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Cleve Hill: A Possible Conflict of Interest

By Richard Belfield

Right at the start of the public enquiry into the Cleve Hill solar farm, Sir David Melville from the Faversham Society and Richard Knox-Johnston from the Council for the Protection of Rural England challenged the choice of inspector, as they believed he has a conflict of interest and should therefore not have been appointed.

Last June, they wrote to the government pointing out that David Rose was the examiner of the London Array Inquiry in 2006/7 and had recommended that the transfer station be built. They argued that it was only because he cleared this first stage that the developers could go

ahead with the current plans.

Whilst not questioning his integrity, they also pointed out that back in 2007 he did not consider Graveney Marshes to be “of sufficient importance to warrant protection from industrial development.” In other words, he had already made his mind up and could not now turn down the current application, without questioning his original decision.

They added that such a clear conflict of interest questioned the credibility of the inquiry and meant that his decision could be challenged.

In September, the government responded to say that all inspectors have a code of conduct requiring them to be impartial. The Planning Inspectorate then added a third inspector, each with an equal vote. According to the reply, this had nothing to do with the conflict of interest, but was “in response to the scale of written representations received and in recognition of the complexity of the issues raised.”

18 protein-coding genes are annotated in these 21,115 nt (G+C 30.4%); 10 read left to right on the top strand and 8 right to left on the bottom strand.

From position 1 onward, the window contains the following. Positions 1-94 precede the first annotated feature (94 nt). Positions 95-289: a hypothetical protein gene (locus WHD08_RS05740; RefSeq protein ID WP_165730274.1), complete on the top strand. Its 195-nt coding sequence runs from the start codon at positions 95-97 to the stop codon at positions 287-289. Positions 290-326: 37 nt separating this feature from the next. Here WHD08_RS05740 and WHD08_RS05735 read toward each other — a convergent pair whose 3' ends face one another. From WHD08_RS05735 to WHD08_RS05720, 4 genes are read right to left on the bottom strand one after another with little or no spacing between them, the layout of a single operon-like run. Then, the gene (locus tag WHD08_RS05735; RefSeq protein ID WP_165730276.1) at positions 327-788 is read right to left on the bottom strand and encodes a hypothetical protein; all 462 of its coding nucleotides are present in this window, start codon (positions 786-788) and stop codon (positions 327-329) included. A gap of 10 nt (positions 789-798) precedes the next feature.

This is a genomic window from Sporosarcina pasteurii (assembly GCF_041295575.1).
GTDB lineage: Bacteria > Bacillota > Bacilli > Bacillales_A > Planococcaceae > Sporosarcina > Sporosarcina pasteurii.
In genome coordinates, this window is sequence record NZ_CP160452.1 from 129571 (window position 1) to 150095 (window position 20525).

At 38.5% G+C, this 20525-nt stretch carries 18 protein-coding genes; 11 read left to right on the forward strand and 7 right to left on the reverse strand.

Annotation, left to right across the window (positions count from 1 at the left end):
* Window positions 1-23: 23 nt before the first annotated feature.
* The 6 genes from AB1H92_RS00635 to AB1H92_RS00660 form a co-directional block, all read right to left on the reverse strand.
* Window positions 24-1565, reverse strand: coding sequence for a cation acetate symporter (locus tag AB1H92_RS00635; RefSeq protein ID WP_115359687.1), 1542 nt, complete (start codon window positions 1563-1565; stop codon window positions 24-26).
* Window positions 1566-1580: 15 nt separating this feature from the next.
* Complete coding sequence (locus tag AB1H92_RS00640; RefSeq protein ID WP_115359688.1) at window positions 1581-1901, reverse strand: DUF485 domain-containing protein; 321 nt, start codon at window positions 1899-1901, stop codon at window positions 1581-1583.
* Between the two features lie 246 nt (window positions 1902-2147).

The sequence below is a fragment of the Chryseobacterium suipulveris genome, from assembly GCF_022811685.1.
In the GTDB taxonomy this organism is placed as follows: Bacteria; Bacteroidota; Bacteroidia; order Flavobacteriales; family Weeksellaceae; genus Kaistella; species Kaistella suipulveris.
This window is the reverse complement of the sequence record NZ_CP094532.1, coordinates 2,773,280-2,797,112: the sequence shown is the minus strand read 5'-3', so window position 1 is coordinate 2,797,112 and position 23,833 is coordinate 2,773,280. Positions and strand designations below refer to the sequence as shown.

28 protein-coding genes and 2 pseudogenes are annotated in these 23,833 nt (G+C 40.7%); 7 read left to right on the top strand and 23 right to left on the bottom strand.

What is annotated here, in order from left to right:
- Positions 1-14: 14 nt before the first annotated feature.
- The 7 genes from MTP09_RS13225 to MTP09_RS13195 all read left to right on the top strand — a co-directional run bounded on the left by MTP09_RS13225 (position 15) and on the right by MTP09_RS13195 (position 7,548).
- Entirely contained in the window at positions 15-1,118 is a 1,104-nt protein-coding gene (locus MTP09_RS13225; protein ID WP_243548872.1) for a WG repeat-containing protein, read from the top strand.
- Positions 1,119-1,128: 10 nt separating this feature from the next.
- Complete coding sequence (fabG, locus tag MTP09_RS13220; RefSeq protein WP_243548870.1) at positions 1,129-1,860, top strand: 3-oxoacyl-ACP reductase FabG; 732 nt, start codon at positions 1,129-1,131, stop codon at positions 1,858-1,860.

Sir David Melville told the Faversham Eye, “This is a classic bureaucratic response that misses the point and totally fails to address the conflict of interest of the Chief Examiner who should have been excluded from the whole process. Even if a further ten examiners were appointed it would still be improper to have Mr Rose in charge.”

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Richard Belfield is an investigative journalist, bestselling author and award winning film maker. He has written for the Sunday Times and Private Eye and made documentaries for every major UK TV channel as well as Discovery, National Geographic and Al Jazeera. He lives just outside Faversham.


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